* Switzerland plans to buy 22 Gripen jets
* Parliament to discuss deal in September
* Swiss people may have final say
(Adds Saab reaction)
By Silke Koltrowitz
ZURICH, Aug 27 A parliamentary committee has
backed Switzerland's purchase of 22 Gripen fighter jets from
Sweden's Saab, clearing a major hurdle for the $3.4
The security committee of Switzerland's lower house of
parliament supported the government's proposal to purchase the
fighters by 14 to 9 votes, committee president Chantal Gallade
told journalists in Winterthur.
The financing package was also approved by a large majority,
SAAB shares jumped almost 6 percent on the news, which had
been revealed by a Swiss newspaper ahead of the media briefing.
The lower house of parliament will discuss the deal on Sept.
11. It is likely to follow the committee's recommendation, but
even if both houses of parliament approve the deal it can still
be derailed by a popular referendum.
"We are naturally very pleased by the decision of the
security committee," said Lennart Sindahl, senior executive vice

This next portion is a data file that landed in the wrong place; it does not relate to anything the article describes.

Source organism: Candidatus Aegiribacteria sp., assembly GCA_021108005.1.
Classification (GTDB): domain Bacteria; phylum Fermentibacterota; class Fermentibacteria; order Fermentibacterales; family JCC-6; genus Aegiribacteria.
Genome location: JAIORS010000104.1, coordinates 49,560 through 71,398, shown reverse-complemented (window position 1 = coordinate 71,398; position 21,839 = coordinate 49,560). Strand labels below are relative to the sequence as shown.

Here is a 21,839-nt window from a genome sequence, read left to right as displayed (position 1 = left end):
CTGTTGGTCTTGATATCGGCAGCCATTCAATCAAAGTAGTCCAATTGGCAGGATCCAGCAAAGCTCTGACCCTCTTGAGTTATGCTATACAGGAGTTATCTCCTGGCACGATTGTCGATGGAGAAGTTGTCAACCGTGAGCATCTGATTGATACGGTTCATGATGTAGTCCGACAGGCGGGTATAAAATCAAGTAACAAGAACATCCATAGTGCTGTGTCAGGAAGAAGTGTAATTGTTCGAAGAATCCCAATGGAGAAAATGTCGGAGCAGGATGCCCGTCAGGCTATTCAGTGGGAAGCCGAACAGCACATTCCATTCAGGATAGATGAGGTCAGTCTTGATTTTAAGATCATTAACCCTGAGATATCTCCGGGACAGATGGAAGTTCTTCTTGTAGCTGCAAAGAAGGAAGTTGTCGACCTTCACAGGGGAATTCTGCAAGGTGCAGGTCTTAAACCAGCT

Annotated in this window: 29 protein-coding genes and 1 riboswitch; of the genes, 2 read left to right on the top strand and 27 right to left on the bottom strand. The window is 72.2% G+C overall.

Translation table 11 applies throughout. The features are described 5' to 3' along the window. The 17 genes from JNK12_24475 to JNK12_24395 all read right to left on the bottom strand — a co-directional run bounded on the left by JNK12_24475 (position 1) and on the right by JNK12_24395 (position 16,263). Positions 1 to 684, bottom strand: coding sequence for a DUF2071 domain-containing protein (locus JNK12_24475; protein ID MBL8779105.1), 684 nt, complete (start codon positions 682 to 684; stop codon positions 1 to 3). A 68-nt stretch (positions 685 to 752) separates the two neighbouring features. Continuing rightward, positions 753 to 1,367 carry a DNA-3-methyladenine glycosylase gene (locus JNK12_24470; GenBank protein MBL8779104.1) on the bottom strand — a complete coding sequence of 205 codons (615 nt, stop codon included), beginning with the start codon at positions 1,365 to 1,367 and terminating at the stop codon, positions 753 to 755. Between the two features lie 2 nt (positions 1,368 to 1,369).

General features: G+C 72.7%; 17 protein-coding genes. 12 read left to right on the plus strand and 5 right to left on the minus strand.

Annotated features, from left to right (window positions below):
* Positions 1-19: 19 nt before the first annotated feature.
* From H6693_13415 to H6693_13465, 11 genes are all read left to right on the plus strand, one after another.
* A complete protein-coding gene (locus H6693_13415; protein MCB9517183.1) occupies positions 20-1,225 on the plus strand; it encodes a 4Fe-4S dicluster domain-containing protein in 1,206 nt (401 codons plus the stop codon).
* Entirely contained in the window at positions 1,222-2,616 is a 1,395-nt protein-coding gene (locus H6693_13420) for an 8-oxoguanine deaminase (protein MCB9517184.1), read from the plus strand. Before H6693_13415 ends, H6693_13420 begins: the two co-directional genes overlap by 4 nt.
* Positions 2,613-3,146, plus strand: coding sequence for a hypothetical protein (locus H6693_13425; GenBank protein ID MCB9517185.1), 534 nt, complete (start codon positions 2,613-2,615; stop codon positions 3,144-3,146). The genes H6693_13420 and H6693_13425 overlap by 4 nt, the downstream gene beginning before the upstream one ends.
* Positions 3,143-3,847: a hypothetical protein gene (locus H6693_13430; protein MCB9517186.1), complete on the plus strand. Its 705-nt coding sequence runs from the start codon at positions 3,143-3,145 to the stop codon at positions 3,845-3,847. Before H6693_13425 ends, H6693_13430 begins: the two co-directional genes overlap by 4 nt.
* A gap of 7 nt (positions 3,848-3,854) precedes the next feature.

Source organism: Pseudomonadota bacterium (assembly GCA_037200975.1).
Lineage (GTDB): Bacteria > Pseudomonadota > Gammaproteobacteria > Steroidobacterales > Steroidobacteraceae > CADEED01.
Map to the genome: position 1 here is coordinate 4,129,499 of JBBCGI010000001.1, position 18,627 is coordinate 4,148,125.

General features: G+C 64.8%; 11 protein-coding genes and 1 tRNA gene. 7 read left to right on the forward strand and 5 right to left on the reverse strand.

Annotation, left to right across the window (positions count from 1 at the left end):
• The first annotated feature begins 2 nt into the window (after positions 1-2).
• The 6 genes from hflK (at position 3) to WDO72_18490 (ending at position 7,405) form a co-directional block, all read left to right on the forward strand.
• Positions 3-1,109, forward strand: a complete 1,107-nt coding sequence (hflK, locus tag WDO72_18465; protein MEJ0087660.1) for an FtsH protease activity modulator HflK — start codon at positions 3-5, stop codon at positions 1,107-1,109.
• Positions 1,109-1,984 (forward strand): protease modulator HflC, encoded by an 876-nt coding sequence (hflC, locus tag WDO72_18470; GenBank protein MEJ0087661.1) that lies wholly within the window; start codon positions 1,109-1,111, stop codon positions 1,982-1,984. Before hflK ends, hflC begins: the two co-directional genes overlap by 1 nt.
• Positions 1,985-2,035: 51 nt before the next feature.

president and head of Saab's aeronautics business area, in a
statement, adding the company was continuing to assemble the
pre-production Gripen E.
Gallade said the committee, which had postponed discussing
the deal in April awaiting further details, had obtained
reassuring information on arbitration procedures and penalty
payments. The two parties agreed on an upfront payment of 40
percent of the total sum, she said.
"The majority of the committee thinks the risks are
manageable," Gallade said. "It estimates we don't need a
Rolls-Royce but a machine that meets the needs of our air
Switzerland opted for the Gripen as a cheaper alternative to
the Eurofighter Typhoon, developed by a consortium of BAE
, Finmeccanica and EADS, and Dassault
Aviation's Rafale jet.
Switzerland, which hasn't fought an international war for
200 years, wants the Gripen jets to replace its aging Northrop
F-5 Tiger fighters, a move unpopular with some because it will
require cost cuts in other areas, such as education.
The deal has already been delayed several times. In March,
the upper house of parliament halted the purchase when it
approved it in principle but voted against the required
The upper house will discuss the matter again on Sept. 18.
In order to sweeten the deal, Saab has pledged to find Swiss
suppliers for major components of the jets.
Sindahl said Saab's suppliers had so far signed 456
contracts with 117 Swiss companies valued at 315 million Swiss
In Switzerland, a referendum can be held on federal laws if
at least 50,000 people or eight cantons have petitioned for one
within 100 days of the item's official publication.
(Reporting by Silke Koltrowitz; Editing by Mark Potter and